Evaluation of extended intraseasonal forecasting using slow manifold modeling
Carlos D. Hoyos, Georgia Institute of Technology, Atlanta, GA; and P. J. Webster, F. Vitart, M. Miller, T. N. Palmer, and M. Hortal
Simulation and extended forecasting of the observed high amplitude tropical intraseasonal activity, a very strong and coherent signal and arguably the most useful time scale from the point of view of the user community, has proven to be a difficult task for the state of the art climate models.
In order to improve predictability of the Intraseasonal Oscillation (ISO) activity, a Bayesian physically based empirical scheme was designed. The scheme uses wavelet banding to separate the selected predictand (e.g., regional precipitation in a sector of South Asia, Brahmaputra river discharge) and the set of predictors (e.g. OLR, 200mb and 925mb zonal wind over the equatorial Indian Ocean) into physically significant bands where linear regression followed by recombination of the bands is used to generate the forecast. Results of the empirical scheme (Webster and Hoyos 2004: BAMS) suggest that isolating the evolution of the intraseasonal signal from higher frequency variability and noise improve the skill of the extended prediction. We hypothesize that a similar phenomenon occurs in numerical models: Specifically, the strong intraseasonal signal observed in nature is eroded by high frequency errors due to the model parameterizations, especially in convection.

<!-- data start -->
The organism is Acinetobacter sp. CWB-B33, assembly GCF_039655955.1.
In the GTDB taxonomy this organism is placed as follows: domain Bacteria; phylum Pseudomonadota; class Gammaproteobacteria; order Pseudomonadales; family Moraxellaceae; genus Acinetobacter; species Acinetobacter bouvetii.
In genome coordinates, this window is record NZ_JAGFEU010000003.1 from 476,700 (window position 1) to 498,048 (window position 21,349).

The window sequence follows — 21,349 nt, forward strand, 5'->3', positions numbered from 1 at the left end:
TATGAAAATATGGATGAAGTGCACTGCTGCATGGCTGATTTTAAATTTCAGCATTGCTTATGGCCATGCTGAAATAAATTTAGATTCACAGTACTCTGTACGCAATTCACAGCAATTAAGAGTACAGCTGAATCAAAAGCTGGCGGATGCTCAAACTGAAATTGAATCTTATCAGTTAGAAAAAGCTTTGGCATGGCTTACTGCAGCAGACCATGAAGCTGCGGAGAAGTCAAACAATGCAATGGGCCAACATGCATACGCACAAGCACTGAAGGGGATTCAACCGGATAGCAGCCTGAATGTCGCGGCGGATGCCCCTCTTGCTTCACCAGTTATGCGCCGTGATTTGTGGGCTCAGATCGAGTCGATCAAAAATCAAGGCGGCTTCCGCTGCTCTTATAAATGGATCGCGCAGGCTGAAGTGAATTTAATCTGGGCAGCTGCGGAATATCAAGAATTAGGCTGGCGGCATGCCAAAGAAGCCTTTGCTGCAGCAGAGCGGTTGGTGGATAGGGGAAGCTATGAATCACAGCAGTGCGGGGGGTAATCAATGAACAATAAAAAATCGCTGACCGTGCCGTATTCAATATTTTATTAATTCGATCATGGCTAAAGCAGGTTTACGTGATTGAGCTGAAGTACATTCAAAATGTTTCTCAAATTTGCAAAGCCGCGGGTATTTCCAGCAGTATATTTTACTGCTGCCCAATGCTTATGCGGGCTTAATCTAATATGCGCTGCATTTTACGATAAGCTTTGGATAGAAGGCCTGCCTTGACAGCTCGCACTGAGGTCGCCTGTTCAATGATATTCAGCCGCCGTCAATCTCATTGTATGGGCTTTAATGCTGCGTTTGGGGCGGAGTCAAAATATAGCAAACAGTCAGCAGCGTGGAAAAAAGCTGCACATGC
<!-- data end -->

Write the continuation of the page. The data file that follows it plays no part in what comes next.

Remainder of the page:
To evaluate the hypothesis, the ECMWF coupled ocean-atmosphere model was run in ensemble mode for 30 day periods initialized daily for 15 days before to 15 days after major intraseasonal oscillations, allowing the examination of the skill of the model relative to the phase of the oscillation. Two different cases were studied: December of 1992/93 during TOGA COARE and the onset of the monsoon in 2004. The results represent well the observations for about 7 days after which the magnitude of the errors is greater than the signal itself. To minimize the random error growth associated with poorly modeled convection, we have developed a model modification scheme for the coupled ocean-atmosphere general circulation model that tries to mimic the philosophy of the banded wavelet empirical scheme. The modified model (referred to as the Slow Manifold Model: SMM) is used for the two series of 30-day forecasts described above. The propagation features associated to ISO activity are greatly improved. More experiments are underway to confirm the earlier success of the Slow Manifold Model. The Slow Manifold integration scheme has been designed to be easily integrated into operational systems, providing global forecasts in the intraseasonal time scale.
Poster Session 5, Air-Sea Interaction In Tropical Cyclones and Intraseasonal Oscillations
Thursday, 2 February 2006, 9:45 AM-9:45 AM, Exhibit Hall A2
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